8 Habits of a Conflict Resolver (3/13/15) Vivian Scott Raise your hand if you’ve ever heard someone say, “I don’t do conflict.” It’s the type of statement that can be mindboggling because, really, we all do conflict. Whether small and fleeting or the only thing you can think about for months, we are all in some way or another doing conflict every day.
Minnesota Considers Moving Divorce out of Court (3/13/15) Dan Simon “In our culture, court means contest – it means a fight. . . we’ve culturally viewed divorce as a battle” says Bill Doherty. Doherty says that, no matter how well-intentioned the lawyers, the assumption that judicial supervision is needed greatly increases the risk of destructive conflict arising. Doherty believes that, very often, couples who get divorced without the help of lawyers do better than they would with lawyers. Doherty’s plan takes divorce entirely outside the courts.
There’s Always Time for a Second Opinion (3/13/15) Chris Poole The litigation process is full of variables and, no matter how strong a party’s case might be, going to trial is rarely a sure thing. There is also a tendency for counsel and clients to be overconfident in their assessments of their position. Thanks to the evolution of ADR, however, parties have many options available to them to secure an unbiased, neutral evaluation or second opinion about the strengths and weaknesses of a particular case and trial strategy.
Connecticut Evaluates Mortgage Foreclosure Mediation Program (3/13/15) Shawn Davis In October 2014, the Connecticut Judicial Branch released an evaluation of its Mortgage Foreclosure Mediation Program. The Connecticut study evaluates six years of foreclosure mediation program data, dating from the program’s inception in 2008. As RSI prepares the first evaluation of Illinois’ six foreclosure mediation incubation programs, the earliest of which began accepting cases in December 2013, it’s interesting to review Connecticut’s data and how the program has evolved over time.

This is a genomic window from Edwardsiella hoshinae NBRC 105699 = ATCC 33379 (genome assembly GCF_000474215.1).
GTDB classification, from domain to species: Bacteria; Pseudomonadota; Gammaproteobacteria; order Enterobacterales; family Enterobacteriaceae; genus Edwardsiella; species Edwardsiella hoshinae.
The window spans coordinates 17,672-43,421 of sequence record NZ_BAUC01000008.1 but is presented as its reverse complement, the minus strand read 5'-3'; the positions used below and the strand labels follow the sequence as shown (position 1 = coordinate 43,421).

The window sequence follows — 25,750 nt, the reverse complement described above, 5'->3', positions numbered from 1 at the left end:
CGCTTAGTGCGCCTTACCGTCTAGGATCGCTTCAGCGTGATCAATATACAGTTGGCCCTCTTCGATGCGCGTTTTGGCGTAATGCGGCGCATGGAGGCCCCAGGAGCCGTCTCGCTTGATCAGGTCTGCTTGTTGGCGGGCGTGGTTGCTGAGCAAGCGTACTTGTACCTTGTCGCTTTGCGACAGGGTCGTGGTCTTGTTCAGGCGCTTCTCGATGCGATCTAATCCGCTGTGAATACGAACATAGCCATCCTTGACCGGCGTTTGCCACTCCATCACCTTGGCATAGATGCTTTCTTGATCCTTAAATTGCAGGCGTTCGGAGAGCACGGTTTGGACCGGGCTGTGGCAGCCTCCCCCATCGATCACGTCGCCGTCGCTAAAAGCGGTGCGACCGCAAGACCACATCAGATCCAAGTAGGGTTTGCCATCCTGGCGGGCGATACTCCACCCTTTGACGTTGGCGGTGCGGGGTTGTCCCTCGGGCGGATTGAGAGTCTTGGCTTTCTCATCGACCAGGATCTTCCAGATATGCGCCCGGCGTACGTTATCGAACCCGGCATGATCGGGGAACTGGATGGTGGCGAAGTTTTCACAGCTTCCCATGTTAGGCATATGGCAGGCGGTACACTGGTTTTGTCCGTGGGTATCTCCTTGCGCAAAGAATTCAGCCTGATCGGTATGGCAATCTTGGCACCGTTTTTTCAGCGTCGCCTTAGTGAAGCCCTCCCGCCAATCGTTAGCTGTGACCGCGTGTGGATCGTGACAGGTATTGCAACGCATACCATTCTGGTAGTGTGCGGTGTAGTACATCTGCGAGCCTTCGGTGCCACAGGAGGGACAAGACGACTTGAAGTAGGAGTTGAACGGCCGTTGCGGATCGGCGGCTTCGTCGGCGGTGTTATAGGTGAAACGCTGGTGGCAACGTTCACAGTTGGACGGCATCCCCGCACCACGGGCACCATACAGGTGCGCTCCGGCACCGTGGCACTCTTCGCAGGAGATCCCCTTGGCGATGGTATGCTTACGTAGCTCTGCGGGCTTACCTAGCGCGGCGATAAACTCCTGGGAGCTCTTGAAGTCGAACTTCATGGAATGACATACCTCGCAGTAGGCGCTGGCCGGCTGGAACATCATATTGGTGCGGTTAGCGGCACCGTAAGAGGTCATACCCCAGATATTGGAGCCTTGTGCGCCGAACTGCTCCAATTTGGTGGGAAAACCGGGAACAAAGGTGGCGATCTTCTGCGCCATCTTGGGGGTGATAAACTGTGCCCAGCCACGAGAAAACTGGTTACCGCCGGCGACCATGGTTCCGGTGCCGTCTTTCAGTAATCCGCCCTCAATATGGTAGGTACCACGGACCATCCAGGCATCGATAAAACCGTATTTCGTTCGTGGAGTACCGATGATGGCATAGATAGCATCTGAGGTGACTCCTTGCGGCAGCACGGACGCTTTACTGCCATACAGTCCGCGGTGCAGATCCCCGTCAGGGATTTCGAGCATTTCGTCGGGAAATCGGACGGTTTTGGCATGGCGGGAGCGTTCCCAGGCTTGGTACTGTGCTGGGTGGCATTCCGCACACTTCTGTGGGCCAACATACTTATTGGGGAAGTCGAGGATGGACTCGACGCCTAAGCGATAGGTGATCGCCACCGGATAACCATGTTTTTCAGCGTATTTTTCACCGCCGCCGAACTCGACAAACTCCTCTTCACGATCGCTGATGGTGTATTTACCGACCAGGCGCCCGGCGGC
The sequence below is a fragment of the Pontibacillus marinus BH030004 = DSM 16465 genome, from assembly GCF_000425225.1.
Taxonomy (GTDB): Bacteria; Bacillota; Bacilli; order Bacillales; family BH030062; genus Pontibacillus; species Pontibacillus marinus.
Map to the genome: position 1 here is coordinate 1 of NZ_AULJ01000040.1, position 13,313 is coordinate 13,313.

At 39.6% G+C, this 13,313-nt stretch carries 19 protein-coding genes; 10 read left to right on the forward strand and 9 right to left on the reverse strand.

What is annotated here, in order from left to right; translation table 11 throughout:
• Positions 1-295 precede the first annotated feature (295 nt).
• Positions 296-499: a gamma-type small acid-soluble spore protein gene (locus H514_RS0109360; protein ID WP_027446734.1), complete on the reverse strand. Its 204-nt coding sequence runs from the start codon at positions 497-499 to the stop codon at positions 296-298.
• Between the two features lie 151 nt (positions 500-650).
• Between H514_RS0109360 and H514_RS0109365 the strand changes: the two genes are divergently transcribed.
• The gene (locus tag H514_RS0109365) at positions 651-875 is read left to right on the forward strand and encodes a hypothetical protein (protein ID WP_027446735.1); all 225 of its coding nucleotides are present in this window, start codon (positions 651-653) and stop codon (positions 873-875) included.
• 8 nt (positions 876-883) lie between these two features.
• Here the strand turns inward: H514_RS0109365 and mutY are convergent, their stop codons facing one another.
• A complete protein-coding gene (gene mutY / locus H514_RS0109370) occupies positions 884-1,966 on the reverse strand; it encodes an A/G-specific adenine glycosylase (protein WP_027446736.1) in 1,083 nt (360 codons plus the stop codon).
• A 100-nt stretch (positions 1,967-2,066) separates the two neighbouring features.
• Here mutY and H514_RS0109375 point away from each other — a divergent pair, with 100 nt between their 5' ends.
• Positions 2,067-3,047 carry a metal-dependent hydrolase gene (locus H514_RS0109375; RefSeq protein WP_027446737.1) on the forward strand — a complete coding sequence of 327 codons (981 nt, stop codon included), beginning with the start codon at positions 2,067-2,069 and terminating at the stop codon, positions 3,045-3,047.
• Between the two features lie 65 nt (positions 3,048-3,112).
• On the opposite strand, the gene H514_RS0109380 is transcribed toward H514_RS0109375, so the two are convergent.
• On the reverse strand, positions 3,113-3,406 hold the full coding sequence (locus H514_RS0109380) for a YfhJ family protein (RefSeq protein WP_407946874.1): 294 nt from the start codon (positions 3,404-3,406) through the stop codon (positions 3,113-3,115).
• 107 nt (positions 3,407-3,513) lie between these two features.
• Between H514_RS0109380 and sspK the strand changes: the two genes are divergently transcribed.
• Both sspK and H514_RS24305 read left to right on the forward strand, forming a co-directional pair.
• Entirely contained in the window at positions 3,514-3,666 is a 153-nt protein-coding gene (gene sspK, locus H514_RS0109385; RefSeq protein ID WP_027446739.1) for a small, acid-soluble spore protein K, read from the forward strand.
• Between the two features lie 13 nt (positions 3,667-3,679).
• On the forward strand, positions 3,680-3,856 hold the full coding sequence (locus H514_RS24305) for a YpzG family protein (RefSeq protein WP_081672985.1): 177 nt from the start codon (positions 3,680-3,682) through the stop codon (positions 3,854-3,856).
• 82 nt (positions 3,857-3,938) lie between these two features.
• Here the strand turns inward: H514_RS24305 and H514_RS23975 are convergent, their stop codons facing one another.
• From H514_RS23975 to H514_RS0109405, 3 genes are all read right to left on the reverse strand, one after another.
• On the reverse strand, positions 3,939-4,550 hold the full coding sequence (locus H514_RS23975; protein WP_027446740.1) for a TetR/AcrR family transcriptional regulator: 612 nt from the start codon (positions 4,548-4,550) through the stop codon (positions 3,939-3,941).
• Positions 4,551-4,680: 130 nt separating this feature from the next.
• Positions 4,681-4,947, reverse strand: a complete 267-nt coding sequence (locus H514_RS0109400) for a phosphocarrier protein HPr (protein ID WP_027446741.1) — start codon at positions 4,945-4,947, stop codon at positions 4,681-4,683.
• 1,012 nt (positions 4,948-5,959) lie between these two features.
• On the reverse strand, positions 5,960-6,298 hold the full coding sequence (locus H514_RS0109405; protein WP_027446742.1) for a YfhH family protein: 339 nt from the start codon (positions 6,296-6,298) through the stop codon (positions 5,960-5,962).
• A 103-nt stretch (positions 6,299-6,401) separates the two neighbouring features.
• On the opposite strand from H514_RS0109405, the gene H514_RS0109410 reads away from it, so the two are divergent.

First Things First: Design the Arbitration Process You Want (3/06/15) Richard Chernick The principles for drafting a pre-dispute arbitration clause are straightforward. They do require an understanding of the legal relationship, which will be the subject of the clause, some sense of the nature of disputes that are likely to arise and a basic understanding of arbitration process.
Bad Deals (3/06/15) Joe Markowitz Israeli Prime Minister Benjamin Netanyahu's speech to Congress yesterday about the conflict with Iran (transcript here) illustrates an attitude many parties in conflict take toward settlement negotiations. As the possibility of a negotiated resolution of a conflict begins to emerge, elements on one side or the other often find themselves resisting the deal.
“Good Faith” vs. “Naive Realism”? (3/06/15) Phyllis Pollack Perhaps I am an idealist, or even though a baby boomer with many years of litigation experience behind me— a bit naïve. Or –perhaps it is because I am a mediator and so am privy to both sides of the dispute and can see the “story” as an outsider or bystander. I do not know.
Further Thoughts on Armstrong Arbitration Award (2/27/15) Sarah Cole Lance Armstrong was named the winner of the Tour de France in 2002, 2003, and 2004. When Armstrong won in 2004, considerable speculation existed regarding whether he had won cleanly. SCA Promotions, the prize insurer, was reluctant to pay the prize money given the speculation, and ultimately SCA, Armstrong, and Tailwind Sports arbitrated the case.